Students possibly writing theses in Firestone Library.
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It’s thesis season at Princeton, and with sleepless nights in the carrels of Firestone Library approaching for many seniors, it appears that the familiar sights of Princeton’s capstone project are returning to campus in earnest after a two-year hiatus. 

The senior thesis is one of the hallmarks of the Princeton undergraduate experience, a unifying force of solidarity among seniors bringing their collegiate careers to a close. Whether they look forward with excitement or dread, every student who begins their freshman fall at Princeton knows that eventually, their thesis will one day be due. 

Back in 1987, senior Andy Schneider documented some of the “tactics” he observed and developed writing his own thesis, and while times may have changed in many ways in the 35 years since Schneider wrote, ask a senior what they’re doing this semester and you’ll likely hear a decades-old familiar refrain: “I’m working on my thesis.”

Thesis Tactics

By Andy Schneider ’87

(From the April 8, 1987, issue of PAW)

I should be working on my thesis now. It’s due in two weeks, and I really don’t have time to eat regularly, let alone write this column. I think I’ll go and work on it a little… No, I’ll take another break.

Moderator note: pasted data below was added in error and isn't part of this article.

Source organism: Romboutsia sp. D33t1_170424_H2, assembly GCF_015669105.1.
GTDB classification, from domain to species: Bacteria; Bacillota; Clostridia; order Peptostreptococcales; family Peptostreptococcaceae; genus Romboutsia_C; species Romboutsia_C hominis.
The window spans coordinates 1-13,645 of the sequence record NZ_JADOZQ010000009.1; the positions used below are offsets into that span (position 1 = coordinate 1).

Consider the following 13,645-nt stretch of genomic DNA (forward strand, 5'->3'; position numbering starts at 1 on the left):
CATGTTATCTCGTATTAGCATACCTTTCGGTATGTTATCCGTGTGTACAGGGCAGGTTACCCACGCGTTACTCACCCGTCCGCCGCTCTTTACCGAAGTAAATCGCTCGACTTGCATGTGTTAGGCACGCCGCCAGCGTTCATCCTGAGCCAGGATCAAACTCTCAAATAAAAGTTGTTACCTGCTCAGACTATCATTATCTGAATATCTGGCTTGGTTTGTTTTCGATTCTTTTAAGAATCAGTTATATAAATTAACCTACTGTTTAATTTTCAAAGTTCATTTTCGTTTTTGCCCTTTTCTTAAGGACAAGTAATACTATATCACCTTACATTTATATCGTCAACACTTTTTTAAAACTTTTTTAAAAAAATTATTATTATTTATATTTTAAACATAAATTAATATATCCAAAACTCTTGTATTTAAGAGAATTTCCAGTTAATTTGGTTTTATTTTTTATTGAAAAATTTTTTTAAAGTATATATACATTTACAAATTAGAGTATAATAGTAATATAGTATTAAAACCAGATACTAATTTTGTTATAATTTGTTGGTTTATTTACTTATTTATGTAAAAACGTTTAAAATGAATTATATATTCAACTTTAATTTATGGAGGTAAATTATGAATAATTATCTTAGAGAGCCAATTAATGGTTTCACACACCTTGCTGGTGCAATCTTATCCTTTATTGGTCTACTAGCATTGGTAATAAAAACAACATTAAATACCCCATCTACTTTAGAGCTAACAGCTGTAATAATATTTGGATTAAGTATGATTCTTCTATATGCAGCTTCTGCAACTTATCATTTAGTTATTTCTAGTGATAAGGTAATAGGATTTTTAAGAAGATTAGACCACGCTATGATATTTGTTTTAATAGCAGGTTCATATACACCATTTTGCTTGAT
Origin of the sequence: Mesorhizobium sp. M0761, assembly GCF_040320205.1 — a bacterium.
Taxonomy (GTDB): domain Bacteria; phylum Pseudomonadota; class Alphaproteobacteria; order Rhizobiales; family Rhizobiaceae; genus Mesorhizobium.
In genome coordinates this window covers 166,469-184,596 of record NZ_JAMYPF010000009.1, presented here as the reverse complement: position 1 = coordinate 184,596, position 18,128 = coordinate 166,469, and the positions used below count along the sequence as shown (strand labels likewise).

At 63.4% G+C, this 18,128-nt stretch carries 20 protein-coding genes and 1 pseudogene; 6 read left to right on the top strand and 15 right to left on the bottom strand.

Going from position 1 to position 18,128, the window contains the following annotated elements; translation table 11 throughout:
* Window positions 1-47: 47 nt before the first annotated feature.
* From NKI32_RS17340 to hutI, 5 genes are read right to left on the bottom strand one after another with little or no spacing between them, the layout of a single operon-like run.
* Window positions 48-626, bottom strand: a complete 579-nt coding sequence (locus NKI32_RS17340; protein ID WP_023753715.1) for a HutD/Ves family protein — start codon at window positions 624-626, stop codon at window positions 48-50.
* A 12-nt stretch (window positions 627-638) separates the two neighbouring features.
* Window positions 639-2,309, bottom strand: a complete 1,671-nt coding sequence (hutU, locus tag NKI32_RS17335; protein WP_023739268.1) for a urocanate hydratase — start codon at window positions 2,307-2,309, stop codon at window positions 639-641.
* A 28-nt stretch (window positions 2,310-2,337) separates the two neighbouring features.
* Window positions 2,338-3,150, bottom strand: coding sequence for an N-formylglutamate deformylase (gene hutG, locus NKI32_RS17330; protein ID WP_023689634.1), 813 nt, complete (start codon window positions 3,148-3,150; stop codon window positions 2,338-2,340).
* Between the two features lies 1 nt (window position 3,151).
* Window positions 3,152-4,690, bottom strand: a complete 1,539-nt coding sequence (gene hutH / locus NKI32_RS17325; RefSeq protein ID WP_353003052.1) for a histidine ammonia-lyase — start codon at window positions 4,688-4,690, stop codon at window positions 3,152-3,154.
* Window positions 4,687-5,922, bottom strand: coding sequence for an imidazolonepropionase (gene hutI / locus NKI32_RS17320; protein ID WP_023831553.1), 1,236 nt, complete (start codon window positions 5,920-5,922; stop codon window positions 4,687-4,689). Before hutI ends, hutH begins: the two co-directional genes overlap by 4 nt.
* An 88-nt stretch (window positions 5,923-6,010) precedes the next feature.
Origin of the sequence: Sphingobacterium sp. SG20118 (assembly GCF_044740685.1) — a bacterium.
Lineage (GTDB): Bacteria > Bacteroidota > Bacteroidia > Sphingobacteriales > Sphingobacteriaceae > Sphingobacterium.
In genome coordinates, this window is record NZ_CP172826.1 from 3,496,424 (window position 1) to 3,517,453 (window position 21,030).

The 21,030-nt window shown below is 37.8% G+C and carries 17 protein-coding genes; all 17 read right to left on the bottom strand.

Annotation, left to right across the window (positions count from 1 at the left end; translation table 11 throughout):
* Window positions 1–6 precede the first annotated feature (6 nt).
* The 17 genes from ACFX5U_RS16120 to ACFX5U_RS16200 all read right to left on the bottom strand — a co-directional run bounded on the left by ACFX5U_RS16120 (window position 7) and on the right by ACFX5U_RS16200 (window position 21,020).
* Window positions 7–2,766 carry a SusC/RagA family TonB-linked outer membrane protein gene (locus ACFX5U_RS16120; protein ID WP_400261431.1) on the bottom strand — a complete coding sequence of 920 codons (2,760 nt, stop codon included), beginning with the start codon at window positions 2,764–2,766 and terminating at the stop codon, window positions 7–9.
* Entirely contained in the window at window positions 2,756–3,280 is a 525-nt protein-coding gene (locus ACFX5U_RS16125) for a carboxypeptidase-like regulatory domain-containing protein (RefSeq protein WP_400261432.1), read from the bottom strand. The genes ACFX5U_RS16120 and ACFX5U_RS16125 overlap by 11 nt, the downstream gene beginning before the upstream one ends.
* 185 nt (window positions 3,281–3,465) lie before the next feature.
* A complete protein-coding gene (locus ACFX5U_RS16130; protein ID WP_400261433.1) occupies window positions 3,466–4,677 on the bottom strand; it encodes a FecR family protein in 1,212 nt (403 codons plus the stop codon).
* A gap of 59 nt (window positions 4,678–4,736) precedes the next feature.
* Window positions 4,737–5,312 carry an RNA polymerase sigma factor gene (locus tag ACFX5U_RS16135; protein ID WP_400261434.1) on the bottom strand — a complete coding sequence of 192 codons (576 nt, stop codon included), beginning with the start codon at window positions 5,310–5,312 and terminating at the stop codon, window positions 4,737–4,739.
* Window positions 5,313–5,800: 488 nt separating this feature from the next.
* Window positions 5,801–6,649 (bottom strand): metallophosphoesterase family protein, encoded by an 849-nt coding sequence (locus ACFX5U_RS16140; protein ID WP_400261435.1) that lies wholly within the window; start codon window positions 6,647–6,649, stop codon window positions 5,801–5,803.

Although I can’t remember the first time I heard about Princeton’s thesis requirement, I do recall one of those meetings for high school students who are interested in the University. At one point in the proceedings, some of the local alumni were asked to discuss their theses. A distinguished figure in the community stood up and said, rather proudly, something like: “I did my thesis on the viscosity of diketopiperazines while in a hydrophilic solution of Cephalosporium Acremonium.”

Another stood up and said something even more complicated, adding quite sincerely, “It was pretty much fun.” That night’s message was pretty clear: Come to Princeton and we’ll make you smart. You’ll be able to write a whole thesis by yourself — and as an added bonus, you’ll have oodles of fun doing it.

Well, it’s thesis time, and I think my bonus got overlooked this year. But it is relatively easy, if not downright enjoyable, to complain about doing your thesis. In fact, for most seniors, thesis moaning is a way of life: “Boy do I have a lot of work to do,” says a junior, talking to a senior during dinner. “I’ve got a 15-page English paper due tomorrow which I haven’t even started to think about. And after I finish that, I’ve got to read all of Crime and Punishment and memorize a whole Triangle script. And then I’ve got to write the first half of my JP. It’s due in two days.”

“You think that’s bad,” says the senior, somewhat nonchalantly. “I’m working on my thesis.”

“Oh,” says the junior, obviously embarrassed. “I guess I have it pretty easy after all.”

When a senior isn’t moaning about his thesis, he’s procrastinating. It’s called “blowing off” time, and a lot of it is done about this time of year. Wouldn’t it be great, I’ve often thought, to be a visual arts major. I would do one of those “creative” theses — maybe do an abstract of an abstract painting. How long could that take? A couple of minutes? An hour at most? And that would be it.